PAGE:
Economic data released during the week confirmed that U.S. short-term economic outlook remains positive. The most positive indication came from the ISM manufacturing index for November. It rose from 57.3 to 59.3, ahead of market expectations for a decline to 57.5. At 57.5, the index is at a value in line with a 4.9% GDP growth on an annualized basis according to the past relationship between the ISM and the overall economy. A further positive indication was the increase of the new orders index from 57.4 to 62.1. It anticipates a strong reading for the index in December.
Despite the positive economic data, the most relevant event of the week has been the flattening of the yield curve. The highly scrutinized 2-10 year government bond yield spread fell from 26bp on November 7 to 12bp on December 4. The 2-5 year spread became negative.
With an inversion of the yield curve anticipating the latest four recessions, even if with a different time-span, investors were worried about the government bond trend and sold-off stocks on Tuesday.
While there could be some technical reason behind the yields decline, we see two main economic reasons behind the government bond yields trend:
- The possibility of an agreement between US and China on trade tariff (with the Trump administration suspending the increase of tariff from 10% to 25% on USD200bn of goods imported from China) reduced the concerns that higher tariffs on Chinese goods could lead to higher inflationary pressures in 2019;
- The last week dovish speech of Fed Chairman Powell. Powell said that the Fed fund rate could be “just below” the neutral rate. In a previous speech on October 3, the Fed Chairman said that rates were a “long way from Neutral”. The change of language increased the expectations that the Fed could be closer to an end of the tightening of monetary policy than previously thought.
In this scenario, investors lowered their expectation on the Fed tightening of monetary policy in 2019. While a 25bp rate hike at the end of the December 19 monetary policy meeting looks like a done deal, investors do not believe that the Fed will tighten monetary policy in 2019 in line with the its latest projections. In September, Fed members projected three more rate hikes in 2019 and another rate hike in 2021. According to Eurodollar futures, the Fed is likely to raise rates twice in 2019 to 3% and to maintain unchanged in 2020. This is in line with our estimates.
The week in preview
Economic data due for release next week should confirm that inflationary pressures are moderate, increasing the possibilities that the Fed could pause in its tightening of monetary policy by mid-2019.
In particular, the CPI data for November due on Wednesday 12 December, should confirm the downward trend started from the 2.9% - highest in 2018 – touched in August. Having risen by 0.3% m/m in October due to the increase of energy prices, the CPI should benefit from the decline of oil prices since mid-October. We expect a 0.2% m/m increase with the year-over-year change declining from 2.5% to 2.2%. CPI core should strengthen the view that inflationary pressures are well contained, with a 0.2% m/m and 2.2% y/y increase.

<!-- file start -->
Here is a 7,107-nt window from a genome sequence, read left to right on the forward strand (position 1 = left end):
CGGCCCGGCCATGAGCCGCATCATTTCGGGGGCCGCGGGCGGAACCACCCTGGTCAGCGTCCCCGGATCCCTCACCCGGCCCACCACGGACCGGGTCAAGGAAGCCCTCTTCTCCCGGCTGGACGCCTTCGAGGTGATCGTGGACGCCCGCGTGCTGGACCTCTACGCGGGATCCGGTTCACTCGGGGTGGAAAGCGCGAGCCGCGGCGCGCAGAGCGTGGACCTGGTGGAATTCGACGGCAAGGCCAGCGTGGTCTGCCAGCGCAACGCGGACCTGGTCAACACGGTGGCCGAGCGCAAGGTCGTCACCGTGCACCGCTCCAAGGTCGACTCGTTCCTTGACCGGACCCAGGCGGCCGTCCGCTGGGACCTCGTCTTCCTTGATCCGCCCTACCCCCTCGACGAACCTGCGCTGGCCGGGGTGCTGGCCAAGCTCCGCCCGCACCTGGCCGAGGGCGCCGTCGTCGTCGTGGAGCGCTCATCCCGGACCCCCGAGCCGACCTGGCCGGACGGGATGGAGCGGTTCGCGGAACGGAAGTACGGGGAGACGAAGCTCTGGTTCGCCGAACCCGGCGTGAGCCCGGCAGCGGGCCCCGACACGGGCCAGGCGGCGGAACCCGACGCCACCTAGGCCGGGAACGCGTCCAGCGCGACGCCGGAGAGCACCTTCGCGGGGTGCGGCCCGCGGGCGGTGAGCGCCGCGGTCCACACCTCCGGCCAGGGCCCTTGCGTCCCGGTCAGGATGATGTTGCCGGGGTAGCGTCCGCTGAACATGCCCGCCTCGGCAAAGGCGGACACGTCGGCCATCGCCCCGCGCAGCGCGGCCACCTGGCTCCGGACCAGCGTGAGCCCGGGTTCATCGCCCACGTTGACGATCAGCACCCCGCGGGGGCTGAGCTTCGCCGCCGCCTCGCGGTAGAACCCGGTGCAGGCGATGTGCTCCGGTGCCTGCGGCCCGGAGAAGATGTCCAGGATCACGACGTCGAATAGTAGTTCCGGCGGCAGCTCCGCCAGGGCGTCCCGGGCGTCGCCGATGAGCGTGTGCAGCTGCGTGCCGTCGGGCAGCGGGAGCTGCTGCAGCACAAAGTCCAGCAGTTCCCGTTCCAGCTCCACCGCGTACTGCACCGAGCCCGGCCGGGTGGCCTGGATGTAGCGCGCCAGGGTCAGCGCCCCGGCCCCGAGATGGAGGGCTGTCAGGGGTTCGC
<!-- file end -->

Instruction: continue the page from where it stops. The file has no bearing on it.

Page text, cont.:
Industrial production is expected to rebound in November by 0.4% m/m after two weak readings in September (0.2% m/m) and October (0.1% m/m). The data should confirm that the economic outlook remain positive even if a deceleration of growth rate at year-end is a clear possibility. GDP growth could slow from 3.5% in Q3 to 2.8% according to latest Atlanta Fed GDPnow model estimate.
The capacity utilization is expected to rise from 78.4% to 78.6%. It is a value in line with lower inflationary pressures ahead.
Finally, having risen by 0.8% m/m in October, retail sales growth rate is expected to moderate to 0.2% m/m in November. Ex-auto growth rate should decline from 0.7% m/m to 0.4% m/m. The data are in line with a moderate growth rate of consumer spending at year-end.
Impact on markets
We think that the confirmation of moderate inflationary pressures could strengthen the downward trend of government bond yields. In this scenario, we expect the yield curve to remain flat, favoring the purchases of government bonds (TLT). The flattening of the yield curve could also continue exerting downward pressure on the equity markets (SPY, DIA, QQQ). As it anticipates a weakening of economic activity, it could bring to a downward revision of analysts’ earnings estimates. According to latest Factset consensus estimates, analysts expect an 8.6% increase of earnings in 2019. This looks optimistic considering that nominal GDP growth could be at around 4%, with higher cost of labor weighing on marginality, and that overseas earnings that will be impacted by weakening economic growth abroad and by the strength of the U.S. Dollar. For this reason, we think that only a stable return of the S&P500 above 2760 could be the signal to reinvest in the U.S. equity market.
The unexpected flattening of the yield curve during the week caused sell-off on Wall Street. Economic data due for release next week should confirm that inflationary pressures are contained and that the Fed tightening of monetary policy could come to a halt after the 25bp rate hike scheduled in December and two further rate hikes in 2019. This could put further downward pressure on government bond yields and on the equity markets. Only a stable return of the S&P500 above 2760 could be the signal to reinvest in the U.S. equity market.
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